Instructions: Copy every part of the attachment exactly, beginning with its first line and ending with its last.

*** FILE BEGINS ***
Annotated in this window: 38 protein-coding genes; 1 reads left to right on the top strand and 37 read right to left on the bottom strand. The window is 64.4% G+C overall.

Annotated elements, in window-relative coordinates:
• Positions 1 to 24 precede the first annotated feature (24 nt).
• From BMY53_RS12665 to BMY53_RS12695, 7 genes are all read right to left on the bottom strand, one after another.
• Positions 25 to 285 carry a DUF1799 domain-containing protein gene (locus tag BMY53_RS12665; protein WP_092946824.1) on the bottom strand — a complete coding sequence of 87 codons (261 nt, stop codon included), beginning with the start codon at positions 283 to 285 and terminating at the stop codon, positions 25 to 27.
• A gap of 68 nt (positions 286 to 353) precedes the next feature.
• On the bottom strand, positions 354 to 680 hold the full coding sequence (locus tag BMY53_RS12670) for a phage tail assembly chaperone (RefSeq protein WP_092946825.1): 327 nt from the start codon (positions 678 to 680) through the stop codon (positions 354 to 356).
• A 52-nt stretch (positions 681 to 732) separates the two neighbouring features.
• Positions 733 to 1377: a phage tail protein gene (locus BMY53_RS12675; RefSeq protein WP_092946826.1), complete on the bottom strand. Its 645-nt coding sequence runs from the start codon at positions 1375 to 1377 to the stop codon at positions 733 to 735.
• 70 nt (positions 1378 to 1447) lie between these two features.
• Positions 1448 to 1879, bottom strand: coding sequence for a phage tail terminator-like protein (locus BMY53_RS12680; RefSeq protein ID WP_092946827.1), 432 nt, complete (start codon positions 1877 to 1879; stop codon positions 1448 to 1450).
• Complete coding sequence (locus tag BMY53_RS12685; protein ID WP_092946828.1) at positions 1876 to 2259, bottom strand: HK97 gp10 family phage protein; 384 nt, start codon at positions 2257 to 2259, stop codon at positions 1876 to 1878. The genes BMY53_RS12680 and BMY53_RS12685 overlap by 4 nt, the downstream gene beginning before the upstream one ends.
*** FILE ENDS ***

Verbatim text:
Annotated in this window: 38 protein-coding genes; 1 reads left to right on the top strand and 37 read right to left on the bottom strand. The window is 64.4% G+C overall.

Annotated elements, in window-relative coordinates:
• Positions 1 to 24 precede the first annotated feature (24 nt).
• From BMY53_RS12665 to BMY53_RS12695, 7 genes are all read right to left on the bottom strand, one after another.
• Positions 25 to 285 carry a DUF1799 domain-containing protein gene (locus tag BMY53_RS12665; protein WP_092946824.1) on the bottom strand — a complete coding sequence of 87 codons (261 nt, stop codon included), beginning with the start codon at positions 283 to 285 and terminating at the stop codon, positions 25 to 27.
• A gap of 68 nt (positions 286 to 353) precedes the next feature.
• On the bottom strand, positions 354 to 680 hold the full coding sequence (locus tag BMY53_RS12670) for a phage tail assembly chaperone (RefSeq protein WP_092946825.1): 327 nt from the start codon (positions 678 to 680) through the stop codon (positions 354 to 356).
• A 52-nt stretch (positions 681 to 732) separates the two neighbouring features.
• Positions 733 to 1377: a phage tail protein gene (locus BMY53_RS12675; RefSeq protein WP_092946826.1), complete on the bottom strand. Its 645-nt coding sequence runs from the start codon at positions 1375 to 1377 to the stop codon at positions 733 to 735.
• 70 nt (positions 1378 to 1447) lie between these two features.
• Positions 1448 to 1879, bottom strand: coding sequence for a phage tail terminator-like protein (locus BMY53_RS12680; RefSeq protein ID WP_092946827.1), 432 nt, complete (start codon positions 1877 to 1879; stop codon positions 1448 to 1450).
• Complete coding sequence (locus tag BMY53_RS12685; protein ID WP_092946828.1) at positions 1876 to 2259, bottom strand: HK97 gp10 family phage protein; 384 nt, start codon at positions 2257 to 2259, stop codon at positions 1876 to 1878. The genes BMY53_RS12680 and BMY53_RS12685 overlap by 4 nt, the downstream gene beginning before the upstream one ends.